Does Prayer Actually Work?

Is any one of you sick? He should call the elders of the church to pray over him and anoint him with oil in the name of the Lord. And the prayer offered in faith will make the sick person well; the Lord will raise him up. If he has sinned, he will be forgiven.
—James 5:14-15, NIV

Recently some scientists did an experiment to see if prayer had any effect on the sick. They had two groups of people, one for whom people prayed, and one for whom no one prayed, and they found out that both groups recovered (or not) at the same rate. From that they concluded that prayer has no effect on illness.

I am not surprised.

For an experiment to be scientific, you have to test for one thing at a time. For example, if you are baking a cake, and you want to see what makes it moister, you have to change the amount of only one ingredient at a time. If you change the amount of two ingredients at the same time, you won’t know which one had the effect of making it moister or drier, or even if they canceled each other out.

In the prayer experiment, they didn’t test for only one thing at a time. They made no distinctions based on religion, orthodoxy, or piety. For example, they didn’t test to see if people recover faster if nuns pray for them or if Amish men in beards pray for them. They didn’t test the difference between pastors and lay people, Baptists and Unitarians. They didn’t test to see if Christians got better results than atheists. They assumed that the person who prays and that person’s purity, orthodoxy, and religion are not factors. I’m not saying they are, only that they didn’t test it.

They also assumed there is a direct relationship between prayer and the person’s recovery. In other words, they unwittingly assumed that if there is a God in the middle, He just does whatever the person prays for. They assumed it didn’t matter which god, if any, a person is praying to, and they assumed that God has no will, no discretion, no discernment, and makes no decisions. They assumed He functions like a Coke machine: money in, Coke out. Prayer in, healing out.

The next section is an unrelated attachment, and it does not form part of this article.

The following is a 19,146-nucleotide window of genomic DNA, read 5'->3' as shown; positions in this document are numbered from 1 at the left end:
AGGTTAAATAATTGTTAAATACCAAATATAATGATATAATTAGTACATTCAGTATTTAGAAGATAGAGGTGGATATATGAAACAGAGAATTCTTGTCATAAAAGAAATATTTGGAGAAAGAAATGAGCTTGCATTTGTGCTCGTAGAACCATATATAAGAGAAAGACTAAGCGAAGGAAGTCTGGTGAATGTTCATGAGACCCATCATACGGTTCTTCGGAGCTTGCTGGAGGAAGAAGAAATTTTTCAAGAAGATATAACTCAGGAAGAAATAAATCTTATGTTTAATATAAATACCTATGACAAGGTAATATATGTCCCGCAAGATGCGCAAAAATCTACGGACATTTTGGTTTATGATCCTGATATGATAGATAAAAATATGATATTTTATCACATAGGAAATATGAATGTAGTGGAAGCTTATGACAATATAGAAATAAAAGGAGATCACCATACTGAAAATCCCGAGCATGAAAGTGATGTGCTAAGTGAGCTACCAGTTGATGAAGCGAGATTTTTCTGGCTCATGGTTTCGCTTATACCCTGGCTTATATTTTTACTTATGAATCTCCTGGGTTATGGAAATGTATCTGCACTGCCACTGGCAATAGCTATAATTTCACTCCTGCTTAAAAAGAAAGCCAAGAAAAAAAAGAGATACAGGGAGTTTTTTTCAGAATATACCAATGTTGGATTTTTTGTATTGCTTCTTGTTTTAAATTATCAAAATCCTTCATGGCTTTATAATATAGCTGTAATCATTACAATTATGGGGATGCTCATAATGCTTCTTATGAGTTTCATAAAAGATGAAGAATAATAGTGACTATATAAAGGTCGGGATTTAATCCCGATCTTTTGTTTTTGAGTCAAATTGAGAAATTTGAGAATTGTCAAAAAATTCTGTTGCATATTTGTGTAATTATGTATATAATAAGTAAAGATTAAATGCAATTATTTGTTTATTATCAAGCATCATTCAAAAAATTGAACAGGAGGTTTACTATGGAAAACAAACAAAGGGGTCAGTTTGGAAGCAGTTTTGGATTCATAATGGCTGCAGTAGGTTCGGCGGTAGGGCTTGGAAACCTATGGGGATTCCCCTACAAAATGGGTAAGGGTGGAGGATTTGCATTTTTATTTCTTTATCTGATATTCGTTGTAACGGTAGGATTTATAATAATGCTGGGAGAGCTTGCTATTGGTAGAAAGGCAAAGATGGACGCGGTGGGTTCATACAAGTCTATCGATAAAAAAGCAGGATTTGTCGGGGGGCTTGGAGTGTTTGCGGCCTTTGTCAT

Now imagine that someone wanted to prove or disapprove the existence of Mommy based on how often children get cookies when they ask for them. They keep track and they find out that the children asked for cookies 20 times and got cookies only 5 times. They observe that is about what one would expect by chance, so they conclude that asking for cookies has no effect and that there is no Mommy. What they forgot is that Mommy often has reasons for saying no that the child does not understand. Sometimes she says no because it is dinnertime, or because the child is asking a half-hour before a trip to the dentist.

God may have reasons for not answering a prayer for healing right away. Maybe it is to give the person’s relatives an opportunity to care, maybe it is to give the sick person a time to rest, maybe it is to keep the person in bed because otherwise something worse would happen. Or maybe it is because, if God answered the prayer right away, the people who pray would become grandiose about what great stuff they are that God answers their prayers right away.

When your little grandchild tells you what they did all day, you are delighted—but not because you need the information. You are delighted because you have a special time with your grandchild, and your grandchild learns that you love and care. That is what our prayers are like to God. He knows all things, He does not need the information, but He delights in the special time, and you learn that God loves you and cares for you.

And that brings up another reason why God might not answer your prayers right away. If He did, you’d stop praying! So He delays His answers to give you something better: fellowship with Him through persistent prayer.

The experiment about praying for the sick only proved that we cannot cast magic spells. Since it did not take into account the person who is being prayed for, the person who is praying, the religion that is involved, and the God who stands in the middle, it proved nothing about prayer. In fact, by the standards of science, the experiment was bad science.

Does prayer actually work? Technically, no. Prayer is a request; God works.

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